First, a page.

In the AWS Security Profile series, we feature the people who work in Amazon Web Services (AWS) Security and help keep our customers safe and secure. This interview is with Tom Scholl, VP and Distinguished Engineer for AWS.
What do you do in your current role and how long have you been at AWS?
I’m currently a vice president and distinguished engineer in the infrastructure organization at AWS. My role includes working on the AWS global network backbone, as well as focusing on denial-of-service detection and mitigation systems. I’ve been with AWS for over 12 years.
What initially got you interested in networking and how did that lead you to the anti-abuse and distributed denial of service (DDoS) space?
My interest in large global network infrastructure started when I was a teenager in the 1990s. I remember reading a magazine at the time that cataloged all the large IP transit providers on the internet, complete with network topology maps and sizes of links. It inspired me to want to work on the engineering teams that supported that. Over time, I was fortunate enough to move from working at a small ISP to a telecom carrier where I was able to work on their POP and backbone designs. It was there that I learned about the internet peering ecosystem and started collaborating with network operators from around the globe.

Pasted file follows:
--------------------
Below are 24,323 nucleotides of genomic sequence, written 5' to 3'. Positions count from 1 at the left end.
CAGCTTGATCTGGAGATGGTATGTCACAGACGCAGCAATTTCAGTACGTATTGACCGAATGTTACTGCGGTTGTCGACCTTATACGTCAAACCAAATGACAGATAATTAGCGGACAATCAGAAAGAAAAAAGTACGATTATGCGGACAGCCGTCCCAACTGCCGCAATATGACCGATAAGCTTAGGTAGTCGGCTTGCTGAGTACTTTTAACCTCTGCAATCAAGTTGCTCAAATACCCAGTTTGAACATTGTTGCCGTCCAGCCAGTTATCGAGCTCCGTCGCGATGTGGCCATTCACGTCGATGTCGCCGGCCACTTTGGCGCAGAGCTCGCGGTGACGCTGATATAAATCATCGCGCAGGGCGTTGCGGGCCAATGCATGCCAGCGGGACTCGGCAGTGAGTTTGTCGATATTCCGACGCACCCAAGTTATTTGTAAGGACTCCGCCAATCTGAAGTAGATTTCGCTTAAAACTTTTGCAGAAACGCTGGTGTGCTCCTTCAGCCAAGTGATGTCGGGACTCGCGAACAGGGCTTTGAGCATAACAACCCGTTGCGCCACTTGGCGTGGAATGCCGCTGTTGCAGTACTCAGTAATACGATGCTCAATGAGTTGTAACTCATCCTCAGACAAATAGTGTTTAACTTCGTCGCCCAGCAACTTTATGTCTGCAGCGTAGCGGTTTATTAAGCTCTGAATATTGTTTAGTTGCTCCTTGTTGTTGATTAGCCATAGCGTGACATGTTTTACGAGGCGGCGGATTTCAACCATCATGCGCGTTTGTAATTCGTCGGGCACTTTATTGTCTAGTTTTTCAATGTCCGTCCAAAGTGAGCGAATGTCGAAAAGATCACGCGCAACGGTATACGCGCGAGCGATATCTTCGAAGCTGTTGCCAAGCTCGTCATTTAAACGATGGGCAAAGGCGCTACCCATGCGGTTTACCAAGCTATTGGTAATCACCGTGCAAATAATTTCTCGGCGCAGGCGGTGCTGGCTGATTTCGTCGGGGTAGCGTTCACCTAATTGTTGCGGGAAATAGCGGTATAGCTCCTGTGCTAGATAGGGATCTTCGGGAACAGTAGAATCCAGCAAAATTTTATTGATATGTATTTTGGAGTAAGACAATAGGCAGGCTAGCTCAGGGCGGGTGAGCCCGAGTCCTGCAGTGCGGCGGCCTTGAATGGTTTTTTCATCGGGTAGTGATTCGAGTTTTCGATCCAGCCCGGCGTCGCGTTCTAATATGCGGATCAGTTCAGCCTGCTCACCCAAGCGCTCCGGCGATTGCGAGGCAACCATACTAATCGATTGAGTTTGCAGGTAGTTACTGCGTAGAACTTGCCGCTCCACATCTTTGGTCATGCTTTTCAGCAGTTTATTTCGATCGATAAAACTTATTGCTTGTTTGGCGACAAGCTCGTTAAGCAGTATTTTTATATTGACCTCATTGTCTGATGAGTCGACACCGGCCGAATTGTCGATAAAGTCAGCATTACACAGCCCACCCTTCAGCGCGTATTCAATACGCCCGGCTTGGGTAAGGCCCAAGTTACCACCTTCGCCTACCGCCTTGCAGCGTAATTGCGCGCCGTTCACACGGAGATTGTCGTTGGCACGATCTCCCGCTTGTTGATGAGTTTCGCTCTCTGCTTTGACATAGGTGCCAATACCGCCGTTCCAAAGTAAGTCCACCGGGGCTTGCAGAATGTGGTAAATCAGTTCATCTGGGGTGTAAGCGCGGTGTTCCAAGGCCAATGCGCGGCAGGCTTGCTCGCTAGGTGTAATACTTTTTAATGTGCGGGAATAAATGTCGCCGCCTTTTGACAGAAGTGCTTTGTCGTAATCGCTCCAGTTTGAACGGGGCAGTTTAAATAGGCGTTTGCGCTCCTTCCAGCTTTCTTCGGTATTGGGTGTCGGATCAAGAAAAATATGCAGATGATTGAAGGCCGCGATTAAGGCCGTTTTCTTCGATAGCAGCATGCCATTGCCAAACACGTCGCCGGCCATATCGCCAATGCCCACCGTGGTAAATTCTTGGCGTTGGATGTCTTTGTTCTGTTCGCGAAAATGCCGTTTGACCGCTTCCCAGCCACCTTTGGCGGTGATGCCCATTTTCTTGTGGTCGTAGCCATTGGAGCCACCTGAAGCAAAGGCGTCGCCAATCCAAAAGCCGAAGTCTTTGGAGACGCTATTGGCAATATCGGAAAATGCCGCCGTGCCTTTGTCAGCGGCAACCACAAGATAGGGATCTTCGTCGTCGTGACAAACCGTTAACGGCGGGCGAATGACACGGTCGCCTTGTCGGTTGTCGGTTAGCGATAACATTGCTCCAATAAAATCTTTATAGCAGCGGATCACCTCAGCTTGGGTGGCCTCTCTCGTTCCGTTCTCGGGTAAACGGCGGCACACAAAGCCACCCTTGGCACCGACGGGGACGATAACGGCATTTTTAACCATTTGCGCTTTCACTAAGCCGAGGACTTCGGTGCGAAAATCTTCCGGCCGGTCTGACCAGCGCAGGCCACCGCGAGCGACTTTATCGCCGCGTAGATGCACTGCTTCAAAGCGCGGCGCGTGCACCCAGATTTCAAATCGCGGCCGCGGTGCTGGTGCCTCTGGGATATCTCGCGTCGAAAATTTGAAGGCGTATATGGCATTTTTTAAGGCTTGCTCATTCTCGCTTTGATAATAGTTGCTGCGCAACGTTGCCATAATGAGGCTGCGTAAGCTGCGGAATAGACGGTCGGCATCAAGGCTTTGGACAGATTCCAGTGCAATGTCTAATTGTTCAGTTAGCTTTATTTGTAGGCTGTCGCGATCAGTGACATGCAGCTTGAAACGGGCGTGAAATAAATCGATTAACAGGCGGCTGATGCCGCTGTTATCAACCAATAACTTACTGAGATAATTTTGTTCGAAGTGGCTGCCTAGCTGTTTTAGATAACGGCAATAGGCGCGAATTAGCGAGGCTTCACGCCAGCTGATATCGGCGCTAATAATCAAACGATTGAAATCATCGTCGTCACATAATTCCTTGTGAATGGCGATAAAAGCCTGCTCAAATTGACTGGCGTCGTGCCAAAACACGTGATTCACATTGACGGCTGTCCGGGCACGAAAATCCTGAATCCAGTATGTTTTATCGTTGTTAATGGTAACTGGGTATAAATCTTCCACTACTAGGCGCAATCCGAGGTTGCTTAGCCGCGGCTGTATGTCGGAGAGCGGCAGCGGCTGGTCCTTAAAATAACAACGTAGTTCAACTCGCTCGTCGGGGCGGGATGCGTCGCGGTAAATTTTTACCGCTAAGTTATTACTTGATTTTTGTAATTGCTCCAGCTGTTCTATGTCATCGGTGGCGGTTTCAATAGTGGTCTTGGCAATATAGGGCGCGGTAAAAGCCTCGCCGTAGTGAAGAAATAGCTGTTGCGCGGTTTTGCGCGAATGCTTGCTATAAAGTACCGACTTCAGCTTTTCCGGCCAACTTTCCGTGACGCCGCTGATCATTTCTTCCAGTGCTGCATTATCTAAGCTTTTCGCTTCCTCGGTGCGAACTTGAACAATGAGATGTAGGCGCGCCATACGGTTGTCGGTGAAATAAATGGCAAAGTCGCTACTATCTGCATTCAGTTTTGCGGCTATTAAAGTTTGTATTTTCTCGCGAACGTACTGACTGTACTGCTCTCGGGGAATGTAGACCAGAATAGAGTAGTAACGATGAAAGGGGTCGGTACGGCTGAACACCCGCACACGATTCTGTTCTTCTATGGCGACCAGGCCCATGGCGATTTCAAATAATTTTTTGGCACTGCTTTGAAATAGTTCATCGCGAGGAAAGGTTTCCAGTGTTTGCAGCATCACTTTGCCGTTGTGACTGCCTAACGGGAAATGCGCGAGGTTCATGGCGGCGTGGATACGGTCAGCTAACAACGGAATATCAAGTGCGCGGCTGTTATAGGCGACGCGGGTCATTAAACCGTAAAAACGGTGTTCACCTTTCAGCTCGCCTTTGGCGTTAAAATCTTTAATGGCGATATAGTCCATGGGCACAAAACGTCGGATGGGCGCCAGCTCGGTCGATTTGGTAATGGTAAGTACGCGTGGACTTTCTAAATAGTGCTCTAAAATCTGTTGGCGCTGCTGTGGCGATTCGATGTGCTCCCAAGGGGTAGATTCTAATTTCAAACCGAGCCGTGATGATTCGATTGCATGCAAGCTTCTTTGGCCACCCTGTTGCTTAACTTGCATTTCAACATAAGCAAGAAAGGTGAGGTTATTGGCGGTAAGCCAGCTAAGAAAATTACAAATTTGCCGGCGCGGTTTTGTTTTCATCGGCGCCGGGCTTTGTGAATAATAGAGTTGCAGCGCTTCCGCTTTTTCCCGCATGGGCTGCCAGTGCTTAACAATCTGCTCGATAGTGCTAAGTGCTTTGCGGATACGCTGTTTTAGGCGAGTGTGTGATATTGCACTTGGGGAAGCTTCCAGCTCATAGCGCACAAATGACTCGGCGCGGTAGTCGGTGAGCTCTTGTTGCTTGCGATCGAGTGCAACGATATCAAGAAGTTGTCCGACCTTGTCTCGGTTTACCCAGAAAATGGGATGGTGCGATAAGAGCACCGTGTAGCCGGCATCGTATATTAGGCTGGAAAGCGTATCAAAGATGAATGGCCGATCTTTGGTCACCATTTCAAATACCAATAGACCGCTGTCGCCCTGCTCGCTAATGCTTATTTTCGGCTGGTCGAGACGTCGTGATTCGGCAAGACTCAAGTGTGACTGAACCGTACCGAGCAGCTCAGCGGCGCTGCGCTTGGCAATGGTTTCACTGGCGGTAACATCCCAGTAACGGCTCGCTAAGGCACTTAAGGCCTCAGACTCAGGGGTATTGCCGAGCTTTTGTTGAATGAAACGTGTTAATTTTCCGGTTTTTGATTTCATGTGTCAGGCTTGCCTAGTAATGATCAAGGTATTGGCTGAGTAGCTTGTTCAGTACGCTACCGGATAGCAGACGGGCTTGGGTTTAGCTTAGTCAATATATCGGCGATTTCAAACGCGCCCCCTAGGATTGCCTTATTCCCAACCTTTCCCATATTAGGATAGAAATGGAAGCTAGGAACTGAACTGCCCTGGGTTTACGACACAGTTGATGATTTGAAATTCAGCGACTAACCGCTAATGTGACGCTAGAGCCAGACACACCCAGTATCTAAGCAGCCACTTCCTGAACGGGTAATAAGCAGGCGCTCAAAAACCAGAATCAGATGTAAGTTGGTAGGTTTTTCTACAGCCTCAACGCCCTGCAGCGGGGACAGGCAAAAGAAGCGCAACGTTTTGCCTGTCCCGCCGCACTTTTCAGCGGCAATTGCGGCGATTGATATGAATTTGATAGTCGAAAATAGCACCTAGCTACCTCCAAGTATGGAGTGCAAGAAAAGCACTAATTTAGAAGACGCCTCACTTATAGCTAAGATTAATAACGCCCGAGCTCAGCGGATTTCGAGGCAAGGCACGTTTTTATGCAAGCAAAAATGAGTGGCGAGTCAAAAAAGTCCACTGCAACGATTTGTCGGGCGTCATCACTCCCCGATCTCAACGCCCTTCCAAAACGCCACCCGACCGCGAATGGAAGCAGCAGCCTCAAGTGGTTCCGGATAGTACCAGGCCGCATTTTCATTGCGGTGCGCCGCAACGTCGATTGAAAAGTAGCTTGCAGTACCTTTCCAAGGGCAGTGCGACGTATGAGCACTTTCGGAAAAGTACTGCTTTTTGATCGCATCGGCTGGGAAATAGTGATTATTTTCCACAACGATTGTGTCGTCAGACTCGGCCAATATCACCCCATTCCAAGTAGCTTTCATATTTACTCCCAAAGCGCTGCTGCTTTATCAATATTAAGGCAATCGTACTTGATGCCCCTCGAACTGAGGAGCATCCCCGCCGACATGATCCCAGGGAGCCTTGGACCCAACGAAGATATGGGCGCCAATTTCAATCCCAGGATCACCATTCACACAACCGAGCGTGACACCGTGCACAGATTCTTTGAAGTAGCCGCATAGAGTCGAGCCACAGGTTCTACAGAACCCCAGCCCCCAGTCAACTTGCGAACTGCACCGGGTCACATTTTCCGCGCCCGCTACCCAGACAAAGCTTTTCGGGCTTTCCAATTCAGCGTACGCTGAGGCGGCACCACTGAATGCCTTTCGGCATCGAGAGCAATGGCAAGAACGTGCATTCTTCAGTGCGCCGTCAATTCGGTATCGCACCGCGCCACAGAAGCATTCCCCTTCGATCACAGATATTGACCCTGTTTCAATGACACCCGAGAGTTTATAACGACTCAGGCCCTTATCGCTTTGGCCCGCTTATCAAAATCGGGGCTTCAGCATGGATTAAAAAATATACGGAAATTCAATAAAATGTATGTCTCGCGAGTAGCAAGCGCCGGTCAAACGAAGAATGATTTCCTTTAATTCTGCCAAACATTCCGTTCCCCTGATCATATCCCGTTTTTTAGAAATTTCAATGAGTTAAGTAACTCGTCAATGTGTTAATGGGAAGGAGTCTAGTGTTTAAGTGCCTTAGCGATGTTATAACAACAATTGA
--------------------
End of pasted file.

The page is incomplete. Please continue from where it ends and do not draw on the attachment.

For the last 20-plus years, DDoS was always something I had to deal with to some extent. Namely, from the networking lens of preventing network congestion through traffic-engineering and capacity planning, as well as supporting the integration of DDoS traffic scrubbers into network infrastructure.
About three years ago, I became especially intrigued by the network abuse and DDoS space after using AWS network telemetry to observe the size of malicious events in the wild. I started to be interested in how mitigation could be improved, and how to break down the problem into smaller pieces to better understand the true sources of attack traffic. Instead of merely being an observer, I wanted to be a part of the solution and make it better. This required me to immerse myself into the domain, both from the perspective of learning the technical details and by getting hands-on and understanding the DDoS industry and environment as a whole. Part of how I did this was by engaging with my peers in the industry at other companies and absorbing years of knowledge from them.
How do you explain your job to your non-technical friends and family?